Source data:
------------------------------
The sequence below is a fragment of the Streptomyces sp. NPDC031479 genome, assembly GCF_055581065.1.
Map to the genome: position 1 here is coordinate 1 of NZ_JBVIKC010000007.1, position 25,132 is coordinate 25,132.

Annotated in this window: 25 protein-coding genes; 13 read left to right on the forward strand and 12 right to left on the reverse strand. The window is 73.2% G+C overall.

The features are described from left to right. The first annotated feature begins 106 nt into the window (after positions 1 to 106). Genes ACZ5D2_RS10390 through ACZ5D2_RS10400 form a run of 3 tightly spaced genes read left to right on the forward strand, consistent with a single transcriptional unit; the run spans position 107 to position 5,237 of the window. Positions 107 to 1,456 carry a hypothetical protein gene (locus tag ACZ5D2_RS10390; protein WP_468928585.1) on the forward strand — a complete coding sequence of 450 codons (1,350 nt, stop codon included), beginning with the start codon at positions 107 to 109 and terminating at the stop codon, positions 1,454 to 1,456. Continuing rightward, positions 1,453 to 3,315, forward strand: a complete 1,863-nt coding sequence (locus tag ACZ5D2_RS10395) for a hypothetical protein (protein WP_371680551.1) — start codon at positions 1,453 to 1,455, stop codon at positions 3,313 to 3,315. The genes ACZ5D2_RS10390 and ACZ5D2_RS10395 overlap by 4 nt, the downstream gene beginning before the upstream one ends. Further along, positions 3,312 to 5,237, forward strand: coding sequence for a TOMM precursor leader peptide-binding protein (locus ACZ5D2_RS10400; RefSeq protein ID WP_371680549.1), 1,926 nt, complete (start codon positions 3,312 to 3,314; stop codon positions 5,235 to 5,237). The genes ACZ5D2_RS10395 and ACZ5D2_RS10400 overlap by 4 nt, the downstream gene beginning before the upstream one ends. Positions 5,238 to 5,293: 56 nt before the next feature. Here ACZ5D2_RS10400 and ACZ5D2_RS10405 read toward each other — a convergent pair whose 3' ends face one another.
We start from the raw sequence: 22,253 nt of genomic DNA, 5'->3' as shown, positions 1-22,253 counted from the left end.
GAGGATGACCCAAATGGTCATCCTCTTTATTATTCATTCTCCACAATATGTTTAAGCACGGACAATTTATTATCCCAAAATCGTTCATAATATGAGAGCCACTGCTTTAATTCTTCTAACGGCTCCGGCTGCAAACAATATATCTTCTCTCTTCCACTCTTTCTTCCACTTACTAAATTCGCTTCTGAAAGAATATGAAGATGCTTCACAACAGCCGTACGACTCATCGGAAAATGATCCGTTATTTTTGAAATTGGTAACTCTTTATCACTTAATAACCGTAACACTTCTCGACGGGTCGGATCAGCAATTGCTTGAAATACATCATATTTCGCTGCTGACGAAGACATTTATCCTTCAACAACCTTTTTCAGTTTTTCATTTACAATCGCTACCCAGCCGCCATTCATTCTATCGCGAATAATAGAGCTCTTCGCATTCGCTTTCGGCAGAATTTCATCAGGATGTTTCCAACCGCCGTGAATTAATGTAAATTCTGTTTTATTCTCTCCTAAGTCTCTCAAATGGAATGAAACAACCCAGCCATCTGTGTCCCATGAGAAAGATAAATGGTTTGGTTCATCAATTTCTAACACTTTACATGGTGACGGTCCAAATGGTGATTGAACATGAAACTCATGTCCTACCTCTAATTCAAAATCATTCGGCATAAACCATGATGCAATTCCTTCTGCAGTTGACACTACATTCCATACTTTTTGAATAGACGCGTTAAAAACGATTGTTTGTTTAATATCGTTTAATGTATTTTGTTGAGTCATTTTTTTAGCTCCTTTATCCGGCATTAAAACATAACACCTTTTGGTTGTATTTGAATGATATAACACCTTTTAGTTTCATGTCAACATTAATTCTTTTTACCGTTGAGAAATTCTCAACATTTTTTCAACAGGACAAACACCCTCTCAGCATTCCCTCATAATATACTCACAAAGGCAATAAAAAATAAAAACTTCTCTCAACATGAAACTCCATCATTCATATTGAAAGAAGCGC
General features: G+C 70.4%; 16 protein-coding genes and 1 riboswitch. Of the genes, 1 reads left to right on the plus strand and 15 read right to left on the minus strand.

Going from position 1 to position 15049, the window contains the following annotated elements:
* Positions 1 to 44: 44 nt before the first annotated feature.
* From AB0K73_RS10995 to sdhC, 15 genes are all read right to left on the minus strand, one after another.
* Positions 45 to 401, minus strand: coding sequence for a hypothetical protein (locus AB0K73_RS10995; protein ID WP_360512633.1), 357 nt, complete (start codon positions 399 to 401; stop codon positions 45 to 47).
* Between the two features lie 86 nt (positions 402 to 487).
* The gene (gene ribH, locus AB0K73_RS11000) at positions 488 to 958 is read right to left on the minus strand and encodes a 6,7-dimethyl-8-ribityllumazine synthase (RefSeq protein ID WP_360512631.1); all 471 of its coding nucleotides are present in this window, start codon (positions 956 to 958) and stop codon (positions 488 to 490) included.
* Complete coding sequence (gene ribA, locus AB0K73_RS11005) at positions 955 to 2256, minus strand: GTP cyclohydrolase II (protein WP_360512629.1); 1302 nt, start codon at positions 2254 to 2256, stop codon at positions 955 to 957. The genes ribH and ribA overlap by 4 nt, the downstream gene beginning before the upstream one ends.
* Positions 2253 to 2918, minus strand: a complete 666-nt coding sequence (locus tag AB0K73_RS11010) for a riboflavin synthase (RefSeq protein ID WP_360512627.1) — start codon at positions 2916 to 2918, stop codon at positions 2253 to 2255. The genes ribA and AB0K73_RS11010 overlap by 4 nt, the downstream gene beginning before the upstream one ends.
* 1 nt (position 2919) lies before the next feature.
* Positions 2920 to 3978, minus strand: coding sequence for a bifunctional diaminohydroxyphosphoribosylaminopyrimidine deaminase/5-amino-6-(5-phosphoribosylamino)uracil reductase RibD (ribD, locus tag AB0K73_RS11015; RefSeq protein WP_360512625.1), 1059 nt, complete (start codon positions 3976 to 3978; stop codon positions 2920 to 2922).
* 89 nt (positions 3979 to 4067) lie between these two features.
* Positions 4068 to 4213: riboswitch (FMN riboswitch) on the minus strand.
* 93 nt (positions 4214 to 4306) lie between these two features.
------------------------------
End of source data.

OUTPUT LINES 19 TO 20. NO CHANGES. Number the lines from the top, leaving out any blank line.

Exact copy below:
* Positions 4068 to 4213: riboswitch (FMN riboswitch) on the minus strand.
* 93 nt (positions 4214 to 4306) lie between these two features.